The Japanese Navy, or as they’re officially known, the Japanese Maritime Self-Defense Force (JMSDF), is slated to operate a total of twelve Sōryū-class submarines. These diesel-electric attack submarines were originally introduced into service with the JMSDF in the mid- to late-2000s and have several interesting features.
The Sōryū-class was the first Japanese submarine class built by Japan to use lithium-ion batteries. Historically, batteries onboard submarines have been built similarly to the battery that powers your car—lead-acid batteries. Lithium-ion batteries have a size a power storage advantage in that they can have a greater power output despite being much smaller and more light-weight than their lead-acid predecessors.
Lithium-ion batteries also usually recharge faster than lead-acid batteries, which reduces time on the surface—a particularly vulnerable place for submarines—and underwater endurance is therefore greatly increased. Some sources claim that underwater endurance may have been doubled by switching to lithium-ion batteries and could be as long as two weeks. If true, the class’ endurance is quite good.
The Sōryū-class is also the first class of Japanese submarines that uses air-independent propulsion technology. Though the class is diesel-electric, some of the subs can switch from louder diesel engines to quieter Sterling engines.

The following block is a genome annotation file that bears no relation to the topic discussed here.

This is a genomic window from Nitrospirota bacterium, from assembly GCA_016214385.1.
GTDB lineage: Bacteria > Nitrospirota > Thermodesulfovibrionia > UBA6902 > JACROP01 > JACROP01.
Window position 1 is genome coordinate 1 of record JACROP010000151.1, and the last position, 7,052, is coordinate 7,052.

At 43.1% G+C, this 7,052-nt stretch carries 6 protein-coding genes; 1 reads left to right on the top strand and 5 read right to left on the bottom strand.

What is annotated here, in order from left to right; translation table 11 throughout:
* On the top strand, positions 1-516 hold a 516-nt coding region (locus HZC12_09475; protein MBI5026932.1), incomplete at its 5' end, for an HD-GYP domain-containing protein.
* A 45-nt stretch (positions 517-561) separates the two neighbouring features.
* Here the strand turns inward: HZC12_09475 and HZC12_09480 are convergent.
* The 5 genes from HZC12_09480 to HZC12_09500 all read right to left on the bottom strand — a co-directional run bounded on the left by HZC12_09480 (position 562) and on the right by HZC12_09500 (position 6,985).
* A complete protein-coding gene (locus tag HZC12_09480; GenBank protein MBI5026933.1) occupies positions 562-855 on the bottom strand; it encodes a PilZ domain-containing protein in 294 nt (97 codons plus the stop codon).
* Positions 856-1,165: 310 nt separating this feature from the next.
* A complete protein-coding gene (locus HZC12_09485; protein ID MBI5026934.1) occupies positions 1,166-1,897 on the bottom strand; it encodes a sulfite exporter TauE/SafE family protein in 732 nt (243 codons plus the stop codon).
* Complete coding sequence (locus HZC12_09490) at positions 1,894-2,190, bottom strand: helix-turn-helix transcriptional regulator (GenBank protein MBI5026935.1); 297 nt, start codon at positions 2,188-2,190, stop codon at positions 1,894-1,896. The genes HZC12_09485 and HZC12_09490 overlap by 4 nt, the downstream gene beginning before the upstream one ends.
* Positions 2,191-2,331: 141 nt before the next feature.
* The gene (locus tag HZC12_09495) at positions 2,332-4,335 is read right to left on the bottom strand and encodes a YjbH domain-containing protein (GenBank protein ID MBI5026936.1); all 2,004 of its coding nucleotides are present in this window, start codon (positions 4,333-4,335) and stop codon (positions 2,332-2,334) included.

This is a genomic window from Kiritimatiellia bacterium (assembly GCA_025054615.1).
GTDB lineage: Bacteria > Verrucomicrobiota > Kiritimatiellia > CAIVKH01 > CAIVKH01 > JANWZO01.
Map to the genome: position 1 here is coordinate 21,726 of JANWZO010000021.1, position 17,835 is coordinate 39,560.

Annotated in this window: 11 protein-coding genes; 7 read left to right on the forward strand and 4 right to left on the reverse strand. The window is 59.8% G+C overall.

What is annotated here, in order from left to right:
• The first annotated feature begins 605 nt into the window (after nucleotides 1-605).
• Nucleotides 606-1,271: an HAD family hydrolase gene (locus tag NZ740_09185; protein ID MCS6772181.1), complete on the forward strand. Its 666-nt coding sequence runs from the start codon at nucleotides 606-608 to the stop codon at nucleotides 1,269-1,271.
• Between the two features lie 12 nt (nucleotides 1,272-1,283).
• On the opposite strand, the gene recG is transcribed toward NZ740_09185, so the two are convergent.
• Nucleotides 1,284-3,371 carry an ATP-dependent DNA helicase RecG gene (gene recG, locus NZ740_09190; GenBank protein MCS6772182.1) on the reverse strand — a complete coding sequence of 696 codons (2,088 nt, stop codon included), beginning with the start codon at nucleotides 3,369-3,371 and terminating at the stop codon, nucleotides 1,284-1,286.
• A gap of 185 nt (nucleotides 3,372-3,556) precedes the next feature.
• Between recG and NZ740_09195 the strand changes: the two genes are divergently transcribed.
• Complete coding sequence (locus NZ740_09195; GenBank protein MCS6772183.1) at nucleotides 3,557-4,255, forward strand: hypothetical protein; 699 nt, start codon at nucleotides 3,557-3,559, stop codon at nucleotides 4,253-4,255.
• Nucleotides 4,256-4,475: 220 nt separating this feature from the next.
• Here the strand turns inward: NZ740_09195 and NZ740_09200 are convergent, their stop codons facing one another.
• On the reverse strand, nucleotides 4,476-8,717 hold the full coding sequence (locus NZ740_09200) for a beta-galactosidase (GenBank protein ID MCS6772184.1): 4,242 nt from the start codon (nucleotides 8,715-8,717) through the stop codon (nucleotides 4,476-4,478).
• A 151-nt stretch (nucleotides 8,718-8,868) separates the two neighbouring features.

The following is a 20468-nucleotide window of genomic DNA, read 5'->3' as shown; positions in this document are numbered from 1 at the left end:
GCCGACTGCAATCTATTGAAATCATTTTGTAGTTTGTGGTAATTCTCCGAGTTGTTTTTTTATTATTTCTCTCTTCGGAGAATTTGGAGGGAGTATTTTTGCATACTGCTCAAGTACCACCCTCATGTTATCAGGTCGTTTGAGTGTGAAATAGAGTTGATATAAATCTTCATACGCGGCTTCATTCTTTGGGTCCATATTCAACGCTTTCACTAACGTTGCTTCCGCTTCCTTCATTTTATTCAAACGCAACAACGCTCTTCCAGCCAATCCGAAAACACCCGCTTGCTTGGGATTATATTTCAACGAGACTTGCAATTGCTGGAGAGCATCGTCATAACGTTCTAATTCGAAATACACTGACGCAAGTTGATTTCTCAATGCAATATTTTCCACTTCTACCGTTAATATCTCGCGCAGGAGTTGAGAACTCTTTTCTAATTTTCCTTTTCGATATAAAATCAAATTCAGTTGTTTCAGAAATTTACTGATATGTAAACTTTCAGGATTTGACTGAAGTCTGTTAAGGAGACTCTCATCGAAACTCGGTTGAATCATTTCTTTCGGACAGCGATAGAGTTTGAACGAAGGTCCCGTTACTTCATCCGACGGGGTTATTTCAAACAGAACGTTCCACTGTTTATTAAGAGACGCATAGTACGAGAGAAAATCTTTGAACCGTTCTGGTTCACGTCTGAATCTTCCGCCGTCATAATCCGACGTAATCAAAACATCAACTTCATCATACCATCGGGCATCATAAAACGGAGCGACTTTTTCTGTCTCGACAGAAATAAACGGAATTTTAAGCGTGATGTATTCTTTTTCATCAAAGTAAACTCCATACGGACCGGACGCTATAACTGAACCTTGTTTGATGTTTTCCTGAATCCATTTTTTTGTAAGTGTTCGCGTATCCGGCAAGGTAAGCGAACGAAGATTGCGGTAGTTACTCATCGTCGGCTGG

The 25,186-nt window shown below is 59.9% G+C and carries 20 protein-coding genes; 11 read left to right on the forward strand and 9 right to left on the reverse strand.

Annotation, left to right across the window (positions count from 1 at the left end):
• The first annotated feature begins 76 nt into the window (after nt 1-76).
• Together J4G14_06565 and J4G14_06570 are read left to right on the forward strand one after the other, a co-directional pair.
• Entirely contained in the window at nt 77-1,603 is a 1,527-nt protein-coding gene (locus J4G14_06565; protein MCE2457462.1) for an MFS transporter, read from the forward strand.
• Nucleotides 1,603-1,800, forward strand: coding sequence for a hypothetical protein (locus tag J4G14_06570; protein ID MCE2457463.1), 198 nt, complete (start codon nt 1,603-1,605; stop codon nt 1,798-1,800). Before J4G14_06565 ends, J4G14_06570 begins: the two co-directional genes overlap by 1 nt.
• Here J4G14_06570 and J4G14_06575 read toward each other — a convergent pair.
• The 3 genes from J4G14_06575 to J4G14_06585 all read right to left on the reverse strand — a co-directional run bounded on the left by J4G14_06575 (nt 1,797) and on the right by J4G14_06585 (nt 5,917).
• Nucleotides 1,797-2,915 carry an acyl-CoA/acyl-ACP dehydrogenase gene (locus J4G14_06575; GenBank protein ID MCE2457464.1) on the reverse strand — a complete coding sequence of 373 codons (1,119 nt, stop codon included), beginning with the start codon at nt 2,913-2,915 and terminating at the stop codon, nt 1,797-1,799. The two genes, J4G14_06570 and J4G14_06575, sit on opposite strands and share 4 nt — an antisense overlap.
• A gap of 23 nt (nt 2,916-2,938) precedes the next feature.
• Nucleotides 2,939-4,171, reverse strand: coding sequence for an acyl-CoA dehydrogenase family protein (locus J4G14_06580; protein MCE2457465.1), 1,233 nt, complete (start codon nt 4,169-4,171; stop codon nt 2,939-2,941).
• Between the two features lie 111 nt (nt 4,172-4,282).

The Stirling engines used by the Sōryū-class were adapted from engines used in Sweden. The unique engine uses bottled liquid oxygen so that the engine’s diesel fuel can combust. The advantage of this propulsion system is that it runs much quieter than a traditional diesel engine. Furthermore, its range is estimated to be around 6,100 miles or about 9,800 kilometers.
Though the class does not have vertical missile launch tubes, they can launch U.S.-supplied Harpoon anti-ship missiles via the six torpedo tubes in the class’ hull. The missile skims the sea surface to evade enemy radar and has a prodigious 170+ mile (or about 280+ kilometer) range. In addition, the submarines are armed with torpedoes and can lay anti-submarine and anti-ship mines.
Until very recently, Japan adhered to a self-imposed weapons export restriction that prevented the sale of weapons or weapon systems abroad. But, as the island nation has recently demonstrated by its muscle-flexing in response to an increasingly assertive China, exports might again be on the menu for Japan.
Both India and Australia have expressed interest in acquiring Japanese submarine technology, if not fully built submarines. Though it would be a break from the recent past, it would not be entirely shocking if Japanese submarines are seen in other countries’ navies in the future.
Caleb Larson is a Defense Writer with The National Interest. He holds a Master of Public Policy and covers U.S. and Russian security, European defense issues, and German politics and culture.